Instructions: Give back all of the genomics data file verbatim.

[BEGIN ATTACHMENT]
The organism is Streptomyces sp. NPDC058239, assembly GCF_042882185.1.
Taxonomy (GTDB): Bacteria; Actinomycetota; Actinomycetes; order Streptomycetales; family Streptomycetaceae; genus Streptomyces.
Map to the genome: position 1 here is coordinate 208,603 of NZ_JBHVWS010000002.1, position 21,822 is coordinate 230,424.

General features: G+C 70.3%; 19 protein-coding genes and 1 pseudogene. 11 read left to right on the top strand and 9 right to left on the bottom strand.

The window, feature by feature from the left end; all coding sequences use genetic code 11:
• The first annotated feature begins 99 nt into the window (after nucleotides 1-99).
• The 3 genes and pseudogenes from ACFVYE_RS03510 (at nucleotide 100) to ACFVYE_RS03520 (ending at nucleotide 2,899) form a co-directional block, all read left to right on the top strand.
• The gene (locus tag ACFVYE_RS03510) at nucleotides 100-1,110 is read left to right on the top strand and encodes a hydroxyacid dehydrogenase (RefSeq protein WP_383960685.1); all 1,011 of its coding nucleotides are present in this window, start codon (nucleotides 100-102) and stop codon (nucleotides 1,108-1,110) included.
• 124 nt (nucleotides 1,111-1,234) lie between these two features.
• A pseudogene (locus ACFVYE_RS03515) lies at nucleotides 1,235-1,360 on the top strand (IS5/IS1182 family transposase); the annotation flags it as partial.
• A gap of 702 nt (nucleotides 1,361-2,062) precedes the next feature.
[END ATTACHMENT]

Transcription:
The organism is Streptomyces sp. NPDC058239, assembly GCF_042882185.1.
Taxonomy (GTDB): Bacteria; Actinomycetota; Actinomycetes; order Streptomycetales; family Streptomycetaceae; genus Streptomyces.
Map to the genome: position 1 here is coordinate 208,603 of NZ_JBHVWS010000002.1, position 21,822 is coordinate 230,424.

General features: G+C 70.3%; 19 protein-coding genes and 1 pseudogene. 11 read left to right on the top strand and 9 right to left on the bottom strand.

The window, feature by feature from the left end; all coding sequences use genetic code 11:
• The first annotated feature begins 99 nt into the window (after nucleotides 1-99).
• The 3 genes and pseudogenes from ACFVYE_RS03510 (at nucleotide 100) to ACFVYE_RS03520 (ending at nucleotide 2,899) form a co-directional block, all read left to right on the top strand.
• The gene (locus tag ACFVYE_RS03510) at nucleotides 100-1,110 is read left to right on the top strand and encodes a hydroxyacid dehydrogenase (RefSeq protein WP_383960685.1); all 1,011 of its coding nucleotides are present in this window, start codon (nucleotides 100-102) and stop codon (nucleotides 1,108-1,110) included.
• 124 nt (nucleotides 1,111-1,234) lie between these two features.
• A pseudogene (locus ACFVYE_RS03515) lies at nucleotides 1,235-1,360 on the top strand (IS5/IS1182 family transposase); the annotation flags it as partial.
• A gap of 702 nt (nucleotides 1,361-2,062) precedes the next feature.